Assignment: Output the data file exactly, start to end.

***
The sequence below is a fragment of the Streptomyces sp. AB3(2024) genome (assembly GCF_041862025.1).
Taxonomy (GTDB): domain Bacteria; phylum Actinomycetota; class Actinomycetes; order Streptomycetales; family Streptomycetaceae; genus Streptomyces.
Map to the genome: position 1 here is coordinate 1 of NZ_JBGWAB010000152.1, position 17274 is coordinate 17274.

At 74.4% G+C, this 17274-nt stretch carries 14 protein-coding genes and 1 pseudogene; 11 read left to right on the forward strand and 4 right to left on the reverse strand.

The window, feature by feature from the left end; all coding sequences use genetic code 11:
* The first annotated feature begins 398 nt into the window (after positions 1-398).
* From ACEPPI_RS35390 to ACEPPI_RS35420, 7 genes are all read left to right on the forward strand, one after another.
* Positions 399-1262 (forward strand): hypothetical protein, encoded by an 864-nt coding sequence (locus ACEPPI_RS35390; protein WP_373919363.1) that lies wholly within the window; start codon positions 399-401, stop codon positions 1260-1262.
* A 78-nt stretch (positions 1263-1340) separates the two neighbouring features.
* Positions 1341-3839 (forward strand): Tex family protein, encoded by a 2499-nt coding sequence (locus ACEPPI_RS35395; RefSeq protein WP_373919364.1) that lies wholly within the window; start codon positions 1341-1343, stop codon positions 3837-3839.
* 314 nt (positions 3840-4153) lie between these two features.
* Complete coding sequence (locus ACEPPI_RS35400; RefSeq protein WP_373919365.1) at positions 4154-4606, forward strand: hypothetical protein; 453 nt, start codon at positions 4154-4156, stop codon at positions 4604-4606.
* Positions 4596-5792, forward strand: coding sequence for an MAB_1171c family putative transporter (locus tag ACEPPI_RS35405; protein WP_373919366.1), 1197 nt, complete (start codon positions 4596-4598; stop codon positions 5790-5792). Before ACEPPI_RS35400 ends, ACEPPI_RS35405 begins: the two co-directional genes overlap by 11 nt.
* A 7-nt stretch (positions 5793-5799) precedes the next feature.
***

The sequence below is a fragment of the Streptomyces sp. AB3(2024) genome (assembly GCF_041862025.1).
Taxonomy (GTDB): domain Bacteria; phylum Actinomycetota; class Actinomycetes; order Streptomycetales; family Streptomycetaceae; genus Streptomyces.
Map to the genome: position 1 here is coordinate 1 of NZ_JBGWAB010000152.1, position 17274 is coordinate 17274.

At 74.4% G+C, this 17274-nt stretch carries 14 protein-coding genes and 1 pseudogene; 11 read left to right on the forward strand and 4 right to left on the reverse strand.

The window, feature by feature from the left end; all coding sequences use genetic code 11:
* The first annotated feature begins 398 nt into the window (after positions 1-398).
* From ACEPPI_RS35390 to ACEPPI_RS35420, 7 genes are all read left to right on the forward strand, one after another.
* Positions 399-1262 (forward strand): hypothetical protein, encoded by an 864-nt coding sequence (locus ACEPPI_RS35390; protein WP_373919363.1) that lies wholly within the window; start codon positions 399-401, stop codon positions 1260-1262.
* A 78-nt stretch (positions 1263-1340) separates the two neighbouring features.
* Positions 1341-3839 (forward strand): Tex family protein, encoded by a 2499-nt coding sequence (locus ACEPPI_RS35395; RefSeq protein WP_373919364.1) that lies wholly within the window; start codon positions 1341-1343, stop codon positions 3837-3839.
* 314 nt (positions 3840-4153) lie between these two features.
* Complete coding sequence (locus ACEPPI_RS35400; RefSeq protein WP_373919365.1) at positions 4154-4606, forward strand: hypothetical protein; 453 nt, start codon at positions 4154-4156, stop codon at positions 4604-4606.
* Positions 4596-5792, forward strand: coding sequence for an MAB_1171c family putative transporter (locus tag ACEPPI_RS35405; protein WP_373919366.1), 1197 nt, complete (start codon positions 4596-4598; stop codon positions 5790-5792). Before ACEPPI_RS35400 ends, ACEPPI_RS35405 begins: the two co-directional genes overlap by 11 nt.
* A 7-nt stretch (positions 5793-5799) precedes the next feature.